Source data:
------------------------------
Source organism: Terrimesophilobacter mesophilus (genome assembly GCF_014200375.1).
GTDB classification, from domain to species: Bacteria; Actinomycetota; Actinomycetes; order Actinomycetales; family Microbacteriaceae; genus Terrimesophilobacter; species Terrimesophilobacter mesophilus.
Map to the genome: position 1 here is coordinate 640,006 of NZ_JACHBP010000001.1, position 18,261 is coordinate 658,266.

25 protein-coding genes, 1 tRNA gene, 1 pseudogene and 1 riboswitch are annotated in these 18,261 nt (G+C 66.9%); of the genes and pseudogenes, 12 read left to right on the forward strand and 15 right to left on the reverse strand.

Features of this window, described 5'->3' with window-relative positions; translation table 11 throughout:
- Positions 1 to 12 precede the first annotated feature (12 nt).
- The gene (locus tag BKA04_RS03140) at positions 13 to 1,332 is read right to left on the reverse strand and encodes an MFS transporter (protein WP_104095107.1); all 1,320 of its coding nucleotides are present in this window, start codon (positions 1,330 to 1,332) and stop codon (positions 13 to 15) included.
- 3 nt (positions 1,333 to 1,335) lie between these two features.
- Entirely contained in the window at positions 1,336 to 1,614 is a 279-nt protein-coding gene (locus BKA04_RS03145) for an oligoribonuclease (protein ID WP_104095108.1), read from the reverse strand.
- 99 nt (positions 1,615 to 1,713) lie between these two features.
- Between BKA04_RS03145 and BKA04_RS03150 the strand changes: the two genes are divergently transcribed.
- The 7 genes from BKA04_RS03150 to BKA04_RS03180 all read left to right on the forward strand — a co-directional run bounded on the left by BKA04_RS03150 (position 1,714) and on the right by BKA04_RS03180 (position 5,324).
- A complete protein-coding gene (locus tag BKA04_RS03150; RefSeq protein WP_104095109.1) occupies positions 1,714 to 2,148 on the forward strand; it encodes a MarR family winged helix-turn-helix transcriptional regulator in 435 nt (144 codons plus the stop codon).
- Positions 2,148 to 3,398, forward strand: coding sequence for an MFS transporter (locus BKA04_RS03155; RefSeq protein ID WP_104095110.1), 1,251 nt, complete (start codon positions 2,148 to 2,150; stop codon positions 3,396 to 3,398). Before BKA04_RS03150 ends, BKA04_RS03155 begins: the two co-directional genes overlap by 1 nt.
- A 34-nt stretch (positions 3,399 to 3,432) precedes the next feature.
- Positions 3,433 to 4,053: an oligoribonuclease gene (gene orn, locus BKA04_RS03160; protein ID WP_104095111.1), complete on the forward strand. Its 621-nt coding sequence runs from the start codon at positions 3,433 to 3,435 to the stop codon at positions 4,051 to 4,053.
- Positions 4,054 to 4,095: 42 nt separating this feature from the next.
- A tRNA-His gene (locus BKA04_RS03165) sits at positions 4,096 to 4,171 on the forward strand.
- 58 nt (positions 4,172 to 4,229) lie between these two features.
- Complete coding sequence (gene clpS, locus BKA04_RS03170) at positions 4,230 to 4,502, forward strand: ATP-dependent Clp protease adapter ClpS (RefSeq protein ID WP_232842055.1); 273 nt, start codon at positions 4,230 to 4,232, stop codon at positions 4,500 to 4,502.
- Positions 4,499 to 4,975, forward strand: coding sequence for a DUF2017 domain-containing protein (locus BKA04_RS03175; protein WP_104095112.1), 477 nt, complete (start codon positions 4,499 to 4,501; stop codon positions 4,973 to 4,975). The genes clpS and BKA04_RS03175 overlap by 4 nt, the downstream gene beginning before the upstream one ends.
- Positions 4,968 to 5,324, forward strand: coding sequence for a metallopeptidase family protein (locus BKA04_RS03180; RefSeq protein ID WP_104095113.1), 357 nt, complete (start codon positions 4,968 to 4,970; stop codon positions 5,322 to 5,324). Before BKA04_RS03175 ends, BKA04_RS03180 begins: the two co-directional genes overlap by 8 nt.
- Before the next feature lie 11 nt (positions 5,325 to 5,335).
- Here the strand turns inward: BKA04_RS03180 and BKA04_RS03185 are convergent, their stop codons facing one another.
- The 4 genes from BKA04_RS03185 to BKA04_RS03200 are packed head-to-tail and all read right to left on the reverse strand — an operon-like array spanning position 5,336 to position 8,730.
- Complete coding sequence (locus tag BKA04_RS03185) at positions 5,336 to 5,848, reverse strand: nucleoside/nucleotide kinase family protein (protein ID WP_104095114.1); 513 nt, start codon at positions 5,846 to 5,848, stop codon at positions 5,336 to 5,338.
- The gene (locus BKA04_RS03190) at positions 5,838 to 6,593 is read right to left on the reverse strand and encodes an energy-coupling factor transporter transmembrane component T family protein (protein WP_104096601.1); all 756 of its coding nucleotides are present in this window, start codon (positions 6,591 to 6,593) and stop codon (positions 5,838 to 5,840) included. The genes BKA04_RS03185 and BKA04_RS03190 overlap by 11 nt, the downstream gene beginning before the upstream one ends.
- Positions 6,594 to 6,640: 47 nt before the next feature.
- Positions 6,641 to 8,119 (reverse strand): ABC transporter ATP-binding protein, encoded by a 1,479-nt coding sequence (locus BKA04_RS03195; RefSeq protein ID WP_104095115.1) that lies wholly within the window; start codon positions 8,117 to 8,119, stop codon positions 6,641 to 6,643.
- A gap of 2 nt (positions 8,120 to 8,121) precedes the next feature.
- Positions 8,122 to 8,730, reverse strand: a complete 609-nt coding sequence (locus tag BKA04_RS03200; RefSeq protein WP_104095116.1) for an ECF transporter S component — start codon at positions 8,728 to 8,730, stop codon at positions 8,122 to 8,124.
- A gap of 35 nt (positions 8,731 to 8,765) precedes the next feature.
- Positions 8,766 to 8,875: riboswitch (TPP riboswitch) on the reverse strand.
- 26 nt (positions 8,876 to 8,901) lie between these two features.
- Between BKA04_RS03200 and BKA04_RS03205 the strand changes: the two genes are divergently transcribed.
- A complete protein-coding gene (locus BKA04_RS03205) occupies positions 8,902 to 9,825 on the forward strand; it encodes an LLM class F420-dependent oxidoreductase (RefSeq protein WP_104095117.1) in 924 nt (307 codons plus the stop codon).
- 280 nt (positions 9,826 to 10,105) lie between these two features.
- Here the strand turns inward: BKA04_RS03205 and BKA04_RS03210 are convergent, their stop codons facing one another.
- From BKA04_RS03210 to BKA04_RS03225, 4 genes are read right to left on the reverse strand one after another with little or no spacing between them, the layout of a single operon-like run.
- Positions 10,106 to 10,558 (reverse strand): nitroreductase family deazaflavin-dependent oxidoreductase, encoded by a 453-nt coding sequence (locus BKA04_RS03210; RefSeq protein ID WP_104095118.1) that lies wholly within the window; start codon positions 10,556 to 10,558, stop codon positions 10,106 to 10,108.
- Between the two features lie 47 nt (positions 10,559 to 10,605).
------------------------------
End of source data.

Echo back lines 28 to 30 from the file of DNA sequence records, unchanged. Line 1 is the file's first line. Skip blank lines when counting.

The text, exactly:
- Positions 6,594 to 6,640: 47 nt before the next feature.
- Positions 6,641 to 8,119 (reverse strand): ABC transporter ATP-binding protein, encoded by a 1,479-nt coding sequence (locus BKA04_RS03195; RefSeq protein ID WP_104095115.1) that lies wholly within the window; start codon positions 8,117 to 8,119, stop codon positions 6,641 to 6,643.
- A gap of 2 nt (positions 8,120 to 8,121) precedes the next feature.